But his popular rating was not good news for the vast portion of his party’s cream that they  allegedly killed his endeavour at its puberty just when he was about to cross the CCM ‘royal’ court chambers for judgment. Justification for his premature removal from the list of contenders was not convincing to his sympathizers, given the obvious popular support he had enjoyed.

To the most desperate social strata he was the awaited Messiah and saviour king who was nearly impaled out of betrayal from the party’s insiders, a plot allegedly masterminded by the party’s chairman, President Jakaya Kikwete. 
It was an axe that was bitterly condemned, even by some members of the party’s top brass including political guru Kingunge Ngobale-Mwiru, a man who had been hand- in-glove with the Father of the Nation, Julius Nyerere, since 1954 when the party that fought for independence of the country, Tanganyika African National Union (TANU), a predecessor to CCM, was founded.

The man who was reputed as the party’s think-tank and a zealous stalwart was the first to go public, accusing the leadership of violating the party’s constitution by ignoring the popular sentiment , a day after Lowassa had been cast out of the list of the potential presidential contenders.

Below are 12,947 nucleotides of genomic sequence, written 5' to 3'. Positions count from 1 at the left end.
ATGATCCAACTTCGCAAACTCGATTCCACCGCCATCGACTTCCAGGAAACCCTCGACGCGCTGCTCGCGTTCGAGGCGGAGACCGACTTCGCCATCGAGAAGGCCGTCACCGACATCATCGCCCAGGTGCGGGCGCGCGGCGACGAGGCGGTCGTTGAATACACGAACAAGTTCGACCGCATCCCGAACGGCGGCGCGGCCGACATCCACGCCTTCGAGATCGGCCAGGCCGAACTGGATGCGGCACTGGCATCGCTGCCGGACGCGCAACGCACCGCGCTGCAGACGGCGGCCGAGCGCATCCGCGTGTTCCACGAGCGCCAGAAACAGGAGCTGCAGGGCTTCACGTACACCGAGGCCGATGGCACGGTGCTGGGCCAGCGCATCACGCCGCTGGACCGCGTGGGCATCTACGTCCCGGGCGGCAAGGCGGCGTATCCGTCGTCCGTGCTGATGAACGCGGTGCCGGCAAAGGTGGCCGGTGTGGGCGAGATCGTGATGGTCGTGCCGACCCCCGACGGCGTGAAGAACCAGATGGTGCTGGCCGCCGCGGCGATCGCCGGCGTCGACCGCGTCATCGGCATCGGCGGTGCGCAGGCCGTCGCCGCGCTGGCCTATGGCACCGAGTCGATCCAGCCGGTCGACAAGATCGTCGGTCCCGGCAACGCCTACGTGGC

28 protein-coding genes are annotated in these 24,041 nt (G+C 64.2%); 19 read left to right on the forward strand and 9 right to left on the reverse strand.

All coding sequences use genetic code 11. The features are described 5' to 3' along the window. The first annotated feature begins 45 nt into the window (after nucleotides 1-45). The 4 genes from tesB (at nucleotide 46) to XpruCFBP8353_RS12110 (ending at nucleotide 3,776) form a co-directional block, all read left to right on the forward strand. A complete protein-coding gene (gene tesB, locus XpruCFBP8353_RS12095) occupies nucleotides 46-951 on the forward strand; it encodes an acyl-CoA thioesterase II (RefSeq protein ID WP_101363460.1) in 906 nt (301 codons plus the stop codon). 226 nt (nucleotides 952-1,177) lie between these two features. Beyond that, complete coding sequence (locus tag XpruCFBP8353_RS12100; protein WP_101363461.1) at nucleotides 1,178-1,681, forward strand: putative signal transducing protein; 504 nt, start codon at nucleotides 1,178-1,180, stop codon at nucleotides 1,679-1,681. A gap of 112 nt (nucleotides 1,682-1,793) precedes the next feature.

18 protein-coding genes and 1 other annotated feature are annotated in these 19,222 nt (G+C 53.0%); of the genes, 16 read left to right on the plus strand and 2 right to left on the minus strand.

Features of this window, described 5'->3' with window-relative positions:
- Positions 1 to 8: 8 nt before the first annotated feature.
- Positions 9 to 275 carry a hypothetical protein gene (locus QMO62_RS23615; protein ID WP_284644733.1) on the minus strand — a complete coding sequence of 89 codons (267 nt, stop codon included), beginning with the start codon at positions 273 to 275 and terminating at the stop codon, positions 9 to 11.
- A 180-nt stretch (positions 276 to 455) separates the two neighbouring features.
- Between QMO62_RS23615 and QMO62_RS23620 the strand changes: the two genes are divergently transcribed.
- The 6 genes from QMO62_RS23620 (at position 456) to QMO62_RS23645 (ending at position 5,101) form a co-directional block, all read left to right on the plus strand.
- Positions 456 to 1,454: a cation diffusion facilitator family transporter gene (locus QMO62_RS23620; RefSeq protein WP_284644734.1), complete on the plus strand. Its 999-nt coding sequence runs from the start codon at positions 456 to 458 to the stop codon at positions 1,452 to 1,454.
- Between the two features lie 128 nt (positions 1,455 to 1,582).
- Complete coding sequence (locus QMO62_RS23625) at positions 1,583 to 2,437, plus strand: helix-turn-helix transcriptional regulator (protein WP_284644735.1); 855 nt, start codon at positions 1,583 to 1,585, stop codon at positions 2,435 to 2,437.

It was a move that caused a split within the party, putting its leadership in a dilemma over whether to mould the once low-profiled Minister for Works John Magufuli, who suddenly turned into a contender for the nation’s top job into a popular figure reminiscent of the fallen Lowassa or concede failure to let the party face an armchair demise as its popular rating had sharply plunged into unfathomed depths.

They resorted to the former option by portraying a picture of a “corruption-free man of action” in the person of Magufuli, as opposed to Lowassa who had allegedly “failed his prime ministerial post in connection with the Richmond corruption scandal,” the would-be thorn in his flesh in his later campaign moves.

But while the ruling party was occupied with mending its fences using the Magufuli image, Ukawa was taking advantage of the beleaguered Lowassa in courting him to their side. They needed the former ‘bad boy’ now than ever before as he was then loaded with potential multitude of voters to boost the declining Ukawa’s popularity amid internal wrangling over appropriate presidential flag bearer among the two prominent figures, namely Chadema’s secretary general Dr Wilbroad Slaa and CUF’s chairman Prof. Ibrahim Lipumba.  None of the duo was willing to forfeit the seat for another, let alone letting it free for alien Lowassa in case he decided to join the opposition. 

The failed negotiations within Ukawa, however, led to Lowassa boarding the opposition train and departure of the duo from the parties they founded almost simultaneously.

But there was almost a three-week span of uncertainty as to Lowassa’s next move after being forsaken by CCM amid speculation that he might join the opposition. It was the time that hundreds of his supporters had crossed over to the opposition, calling on their icon to follow suit.